Death of a Discipline

Death of a Discipline

Copyright Date: 2003
Pages: 136
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  • Book Info
    Death of a Discipline
    Book Description:

    For almost three decades, Gayatri Chakravorty Spivak has been ignoring the standardized "rules" of the academy and trespassing across disciplinary boundaries. Today she remains one of the foremost figures in the study of world literature and its cultural consequences. In this new book she declares the death of comparative literature as we know it and sounds an urgent call for a "new comparative literature," in which the discipline is given new life -- one that is not appropriated and determined by the market.

    In the era of globalization, when mammoth projects of world literature in translation are being undertaken in the United States, how can we protect the multiplicity of languages and literatures at the university? Spivak demonstrates how critics interested in social justice should pay close attention to literary form and offers new interpretations of classics such as Joseph Conrad's Heart of Darkness and Virginia Woolf's A Room of One's Own. Through close readings of texts not only in English, French, and German but also in Arabic and Bengali, Spivak practices what she preaches.

    Acclaim for Gayatri Chakravorty Spivak and her work:

    "[Spivak] pioneered the study in literary theory of non-Western women." -- Edward W. Said

    "She has probably done more long-term political good, in pioneering feminist and post-colonial studies within global academia, than almost any of her theoretical colleagues." -- Terry Eagleton

    "A celebrity in academia... create[s] a stir wherever she goes." -- The New York Times

    eISBN: 978-0-231-50323-5
    Subjects: Language & Literature

Table of Contents

  1. Front Matter
    (pp. i-viii)
  2. Table of Contents
    (pp. ix-x)
    (pp. xi-xiv)
    Gayatri Chakravorty Spivak
    (pp. 1-24)

    Since 1992, three years after the fall of the Berlin Wall, the discipline of comparative literature has been looking to renovate itself. This is presumably in response to the rising tide of multiculturalism and cultural studies. The first pages of Charles Bernheimer’s Comparative Literature in the Age of Multiculturalism tell a story that those with experience of national level professional organizations at work can flesh out in the imagination into a version of the Quarrel of the Ancients and the Moderns:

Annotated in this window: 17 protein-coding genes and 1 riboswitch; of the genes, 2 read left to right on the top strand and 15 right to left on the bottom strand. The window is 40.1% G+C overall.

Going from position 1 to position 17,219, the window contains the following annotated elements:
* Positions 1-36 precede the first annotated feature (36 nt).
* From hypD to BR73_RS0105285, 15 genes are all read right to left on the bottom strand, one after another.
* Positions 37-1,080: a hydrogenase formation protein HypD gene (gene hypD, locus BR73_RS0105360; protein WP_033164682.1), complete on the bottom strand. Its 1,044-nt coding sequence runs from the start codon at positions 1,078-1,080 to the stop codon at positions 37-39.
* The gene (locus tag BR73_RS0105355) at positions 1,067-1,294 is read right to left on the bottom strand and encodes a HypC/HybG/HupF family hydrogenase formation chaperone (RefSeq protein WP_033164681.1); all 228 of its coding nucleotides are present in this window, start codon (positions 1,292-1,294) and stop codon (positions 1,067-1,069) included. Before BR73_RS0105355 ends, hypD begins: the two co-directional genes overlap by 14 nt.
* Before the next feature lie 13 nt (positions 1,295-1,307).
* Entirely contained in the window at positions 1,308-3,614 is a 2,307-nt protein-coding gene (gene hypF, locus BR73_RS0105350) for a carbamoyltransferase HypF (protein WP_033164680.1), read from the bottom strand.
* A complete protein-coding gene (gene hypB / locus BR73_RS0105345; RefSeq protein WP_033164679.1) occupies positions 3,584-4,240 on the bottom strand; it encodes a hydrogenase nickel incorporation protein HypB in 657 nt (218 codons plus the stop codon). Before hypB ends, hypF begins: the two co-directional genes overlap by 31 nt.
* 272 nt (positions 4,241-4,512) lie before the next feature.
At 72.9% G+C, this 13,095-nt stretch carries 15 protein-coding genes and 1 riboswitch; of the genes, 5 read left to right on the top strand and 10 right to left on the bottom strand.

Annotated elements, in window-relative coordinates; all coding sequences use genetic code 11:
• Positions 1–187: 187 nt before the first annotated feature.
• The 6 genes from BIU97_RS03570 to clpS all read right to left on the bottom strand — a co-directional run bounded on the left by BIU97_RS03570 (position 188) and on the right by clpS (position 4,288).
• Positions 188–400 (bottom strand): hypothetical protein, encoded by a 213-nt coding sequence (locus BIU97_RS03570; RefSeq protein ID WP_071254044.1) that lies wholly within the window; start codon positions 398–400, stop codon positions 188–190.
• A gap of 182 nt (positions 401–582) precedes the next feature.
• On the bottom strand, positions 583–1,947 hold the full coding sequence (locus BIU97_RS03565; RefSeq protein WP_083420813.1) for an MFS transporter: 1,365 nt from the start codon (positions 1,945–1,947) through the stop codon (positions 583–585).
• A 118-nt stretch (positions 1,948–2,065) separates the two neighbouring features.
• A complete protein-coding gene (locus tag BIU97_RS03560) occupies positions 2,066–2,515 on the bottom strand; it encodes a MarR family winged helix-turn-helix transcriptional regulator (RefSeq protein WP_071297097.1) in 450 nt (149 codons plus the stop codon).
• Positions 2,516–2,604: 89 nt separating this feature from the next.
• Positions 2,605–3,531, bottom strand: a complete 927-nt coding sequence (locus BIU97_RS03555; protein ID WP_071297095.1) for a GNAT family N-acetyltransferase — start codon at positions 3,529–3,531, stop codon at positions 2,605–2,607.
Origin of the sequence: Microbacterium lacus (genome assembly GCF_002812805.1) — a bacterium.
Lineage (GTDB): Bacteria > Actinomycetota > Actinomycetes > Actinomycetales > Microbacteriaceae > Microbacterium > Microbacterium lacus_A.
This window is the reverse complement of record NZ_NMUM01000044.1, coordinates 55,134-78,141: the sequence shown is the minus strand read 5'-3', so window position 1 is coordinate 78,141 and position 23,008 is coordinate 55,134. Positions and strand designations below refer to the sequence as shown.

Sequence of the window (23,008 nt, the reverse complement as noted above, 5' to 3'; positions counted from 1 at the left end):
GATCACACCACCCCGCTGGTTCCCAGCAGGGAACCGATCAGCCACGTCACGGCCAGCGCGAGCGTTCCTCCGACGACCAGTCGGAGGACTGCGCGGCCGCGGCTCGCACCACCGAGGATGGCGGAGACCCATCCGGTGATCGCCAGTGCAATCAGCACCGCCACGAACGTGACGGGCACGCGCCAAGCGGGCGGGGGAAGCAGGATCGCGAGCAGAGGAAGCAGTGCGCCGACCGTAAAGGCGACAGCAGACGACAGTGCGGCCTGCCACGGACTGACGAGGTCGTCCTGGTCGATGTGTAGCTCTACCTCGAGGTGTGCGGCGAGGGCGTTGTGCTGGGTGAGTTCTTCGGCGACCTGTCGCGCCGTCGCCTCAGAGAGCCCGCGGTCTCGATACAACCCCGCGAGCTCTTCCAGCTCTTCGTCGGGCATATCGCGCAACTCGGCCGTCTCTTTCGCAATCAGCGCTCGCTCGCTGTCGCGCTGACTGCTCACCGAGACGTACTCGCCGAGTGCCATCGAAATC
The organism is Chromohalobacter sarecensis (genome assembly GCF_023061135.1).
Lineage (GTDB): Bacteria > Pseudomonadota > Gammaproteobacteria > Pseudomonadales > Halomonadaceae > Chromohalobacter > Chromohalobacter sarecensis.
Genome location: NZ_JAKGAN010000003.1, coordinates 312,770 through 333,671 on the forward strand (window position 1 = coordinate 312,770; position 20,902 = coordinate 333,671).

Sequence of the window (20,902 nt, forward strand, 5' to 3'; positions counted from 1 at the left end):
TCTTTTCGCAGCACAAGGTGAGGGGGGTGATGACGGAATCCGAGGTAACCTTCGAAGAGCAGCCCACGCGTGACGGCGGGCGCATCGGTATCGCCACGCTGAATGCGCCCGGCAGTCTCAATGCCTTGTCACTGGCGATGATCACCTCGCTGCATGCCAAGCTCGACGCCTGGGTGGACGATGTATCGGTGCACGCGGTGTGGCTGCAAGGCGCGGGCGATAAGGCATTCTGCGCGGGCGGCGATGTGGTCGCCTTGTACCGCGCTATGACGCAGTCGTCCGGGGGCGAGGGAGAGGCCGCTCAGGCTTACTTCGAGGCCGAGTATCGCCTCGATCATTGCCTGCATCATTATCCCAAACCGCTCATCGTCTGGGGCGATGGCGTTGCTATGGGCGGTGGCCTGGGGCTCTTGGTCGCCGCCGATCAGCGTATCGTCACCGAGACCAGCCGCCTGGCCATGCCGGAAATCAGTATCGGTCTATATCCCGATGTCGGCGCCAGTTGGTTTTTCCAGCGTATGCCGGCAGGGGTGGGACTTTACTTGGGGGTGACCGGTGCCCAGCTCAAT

In the summer of 1992 … [the] president of the American Comparative Literature Association (ACLA), asked me to appoint...

    (pp. 25-70)

    We are going to redo Comparative Literature, then, looking for our definition in the eyes of the other, as figured in the text. Easier said than done, for literature is not a blueprint for action. The question “Who are we?” is part of the pedagogic exercise. In the previous chapter, I spoke of the disciplinary fear that seems to me to permeate Comparative Literature at the crossroads. Insofar as Comparative Literature remains part of the Euro–U.S. cultural dominant, it shares another sort of fear, the fear of undecidability in the subject of humanism.¹

    Who slips into the place of...

    (pp. 71-102)

    All through these pages I have suggested that literary studies must take the “figure” as its guide. The meaning of the figure is undecidable, and yet we must attempt to dis-figure it, read the logic of the metaphor. We know that the figure can and will be literalized in yet other ways. All around us is the clamor for the rational destruction of the figure, the demand for not clarity but immediate comprehensibility by the ideological average. This destroys the force of literature as a cultural good. Anyone who believes that a literary education should still be sponsored by universities...

  7. NOTES
    (pp. 103-120)
  8. INDEX
    (pp. 121-128)